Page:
During last week’s seminar dedicated to the crisis in Russia, opinions were shared on what roll Norway could play in the authoritarian and calamity-ridden country. Russian opposition politician Grigory Yavlinsky, who came to Oslo for the seminar, said Russia must take on the clean-up job itself without relying on other countries to step in.
Friday’s seminar, arranged by Bellona and The Norwegian Helsinki Committee, was dedicated to the financial and human rights meltdown in Russia. Yavlinsky, who is head of the opposition Yabloko party and a pre-eminent economist, Russian human rights activists Svetlana Gannushkina and Alexander Nikitin, chair of the board of diectors of Bellona St. Petersburg, were the keynote speakers.
All three of the prominent speakers were crystal clear in their descriptions of today’s Russia: The country lacks democratic institutions, is authoritarian and is corrupt from the top down.
“We have no democratic system. We have an authoritarian regime and a successful imitation of a democratic system, said Yavlinsky. “We do not have an independent parliament, and we do not have an independent judiciary. Without these two things, you have no laws either. That is to say that we have some papers, but that is not the same as having law that is equal for all,” he said.
Gannushkina used the word “catastrophe” to describe the current situation and argued that Russia will completely collapse, at least for a period.
“The lack of respect for the law leads to corruption, and human rights exist only on paper,” said Gannushkina. “Thw words are empty of meaning.”
Gannushkina emphasised that the crisis could be used to influence the current situation in today’s Russia, and that Norway must pressure Russian authorities while still cooperating with them.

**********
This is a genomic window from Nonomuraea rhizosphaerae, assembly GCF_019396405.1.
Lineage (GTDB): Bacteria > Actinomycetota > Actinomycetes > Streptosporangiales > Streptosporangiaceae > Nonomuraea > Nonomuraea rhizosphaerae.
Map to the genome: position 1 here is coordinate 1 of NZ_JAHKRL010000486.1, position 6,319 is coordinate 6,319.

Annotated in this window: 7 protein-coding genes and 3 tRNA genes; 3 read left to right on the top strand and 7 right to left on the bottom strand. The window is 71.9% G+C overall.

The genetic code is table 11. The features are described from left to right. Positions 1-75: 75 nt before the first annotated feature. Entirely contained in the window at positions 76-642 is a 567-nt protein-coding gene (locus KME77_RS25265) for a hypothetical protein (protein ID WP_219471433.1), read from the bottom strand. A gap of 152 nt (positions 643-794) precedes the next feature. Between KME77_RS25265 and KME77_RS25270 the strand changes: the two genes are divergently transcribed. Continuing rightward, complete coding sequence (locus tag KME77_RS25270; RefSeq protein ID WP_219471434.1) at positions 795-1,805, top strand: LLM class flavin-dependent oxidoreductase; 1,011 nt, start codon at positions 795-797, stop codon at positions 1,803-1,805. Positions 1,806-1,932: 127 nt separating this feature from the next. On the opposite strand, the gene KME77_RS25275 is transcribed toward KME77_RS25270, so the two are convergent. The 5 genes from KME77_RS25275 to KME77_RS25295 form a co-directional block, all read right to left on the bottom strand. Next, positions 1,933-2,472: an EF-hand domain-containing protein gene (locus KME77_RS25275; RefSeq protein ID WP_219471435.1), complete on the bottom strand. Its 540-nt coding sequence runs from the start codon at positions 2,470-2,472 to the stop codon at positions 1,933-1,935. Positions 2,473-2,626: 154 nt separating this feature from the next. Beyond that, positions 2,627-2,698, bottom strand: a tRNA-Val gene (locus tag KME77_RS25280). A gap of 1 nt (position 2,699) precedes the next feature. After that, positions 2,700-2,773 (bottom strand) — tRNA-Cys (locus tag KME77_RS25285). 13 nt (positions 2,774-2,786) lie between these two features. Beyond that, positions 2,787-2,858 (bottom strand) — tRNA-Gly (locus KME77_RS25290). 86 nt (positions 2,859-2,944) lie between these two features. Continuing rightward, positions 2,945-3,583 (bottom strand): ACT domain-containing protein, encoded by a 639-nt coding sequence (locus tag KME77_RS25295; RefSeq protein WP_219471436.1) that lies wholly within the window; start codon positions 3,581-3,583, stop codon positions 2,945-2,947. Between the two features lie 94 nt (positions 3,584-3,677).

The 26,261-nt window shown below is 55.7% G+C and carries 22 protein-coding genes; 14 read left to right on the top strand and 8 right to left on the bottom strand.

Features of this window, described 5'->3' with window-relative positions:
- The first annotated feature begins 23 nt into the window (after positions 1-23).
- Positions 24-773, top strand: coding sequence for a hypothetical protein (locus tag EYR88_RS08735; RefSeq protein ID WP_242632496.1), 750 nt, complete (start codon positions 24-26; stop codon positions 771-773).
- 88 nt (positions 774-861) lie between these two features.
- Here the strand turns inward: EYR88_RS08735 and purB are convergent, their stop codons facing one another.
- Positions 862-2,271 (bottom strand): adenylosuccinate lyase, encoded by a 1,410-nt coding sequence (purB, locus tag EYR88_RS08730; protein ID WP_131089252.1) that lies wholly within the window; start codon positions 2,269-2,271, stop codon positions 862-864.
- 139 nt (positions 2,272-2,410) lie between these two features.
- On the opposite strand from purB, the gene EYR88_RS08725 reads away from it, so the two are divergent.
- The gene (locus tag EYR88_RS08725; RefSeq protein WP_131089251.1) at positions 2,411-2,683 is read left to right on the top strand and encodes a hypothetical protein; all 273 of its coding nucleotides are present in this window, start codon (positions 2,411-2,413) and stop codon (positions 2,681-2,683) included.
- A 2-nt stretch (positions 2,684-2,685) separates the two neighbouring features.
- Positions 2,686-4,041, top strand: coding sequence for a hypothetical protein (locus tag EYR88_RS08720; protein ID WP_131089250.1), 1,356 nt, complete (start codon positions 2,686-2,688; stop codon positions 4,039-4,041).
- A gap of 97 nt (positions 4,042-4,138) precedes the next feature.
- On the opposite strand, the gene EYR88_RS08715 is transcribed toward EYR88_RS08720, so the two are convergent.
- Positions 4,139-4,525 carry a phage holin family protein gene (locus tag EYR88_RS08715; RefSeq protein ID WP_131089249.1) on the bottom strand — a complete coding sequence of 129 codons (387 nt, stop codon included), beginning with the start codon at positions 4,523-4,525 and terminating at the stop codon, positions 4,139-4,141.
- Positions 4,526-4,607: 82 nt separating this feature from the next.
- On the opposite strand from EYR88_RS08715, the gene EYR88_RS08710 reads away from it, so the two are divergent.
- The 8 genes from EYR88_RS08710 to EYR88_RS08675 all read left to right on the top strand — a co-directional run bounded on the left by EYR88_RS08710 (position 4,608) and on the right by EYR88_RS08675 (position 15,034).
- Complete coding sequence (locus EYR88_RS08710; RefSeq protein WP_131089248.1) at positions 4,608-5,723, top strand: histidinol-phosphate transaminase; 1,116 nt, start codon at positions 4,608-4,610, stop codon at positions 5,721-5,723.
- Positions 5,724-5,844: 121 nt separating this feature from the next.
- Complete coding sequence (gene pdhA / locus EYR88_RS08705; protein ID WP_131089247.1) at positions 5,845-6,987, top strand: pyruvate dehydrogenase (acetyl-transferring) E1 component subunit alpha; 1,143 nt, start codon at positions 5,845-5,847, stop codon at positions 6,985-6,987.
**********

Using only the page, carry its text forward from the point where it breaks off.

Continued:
Yavlinsky was dubious that any future help would have any real significance.
“Russia has a long way to go. Nothing can help us. We must do it ourselves,” he said before adding, “I agree that democratic values must be fought for, but I am not in an position to lecture Norway. What I mean is that in the first place we need a good example. It is difficult to look at Iraq, Guatanamo and so on and then demand that Russia improve itself. On the other hand, it is important to support Russia in an intelligent way by supporting the right people there.”
Independent of Russian oil and gas
Both Bellona and the Norwegian Helsinki Committee have emphasised that Norway should support Russia’s civil society, and thereby strengthen the work with human rights and the environment.
Bellona’s Alexander Nikitin thinks Norway has a bigger opportunity than other countries to pressure Russia.
“Norway has a clear advantage others don’t, as Norway is not dependent on Russian oil and gas,” he said.
Hauge: a new attitude
Bellona president Frederic Hauge also drew out the tensions of the relationship.
“We are experiencing a new attitude from Europe to Russia, and that this brings more criticism. Russia must deal with this, and has a huge need to show the world that a form of dialog can be found,” said Hauge.
“It is now extra important that Europe work with organisations present in Russia, for example, Bellona.”
According to Nikitin the relationship between Russia and European countries is the most difficult since the end of the Cold War 20 years ago.
“(Norwegian) Foreign Minister Jonas Gahr Støre provides few clear answers about what Norway should do. He tries only not to provoke,” he said. “According to Gahr Støre, much has changed since the end of the Cold War and everyone is ready for a new relationship. This is fine, but it is important to remember that Russia is now an authoritarian and unreliable regime.”
“Norway must dare to ask complex and uncomfortable questions of its neighbour: When will there be an end to corruption? When will the ourcome of court cases be determined according to the law? When will political arrests and murders end? When will Russia’s mass media be free – and many other similar questions,” said Nikitin.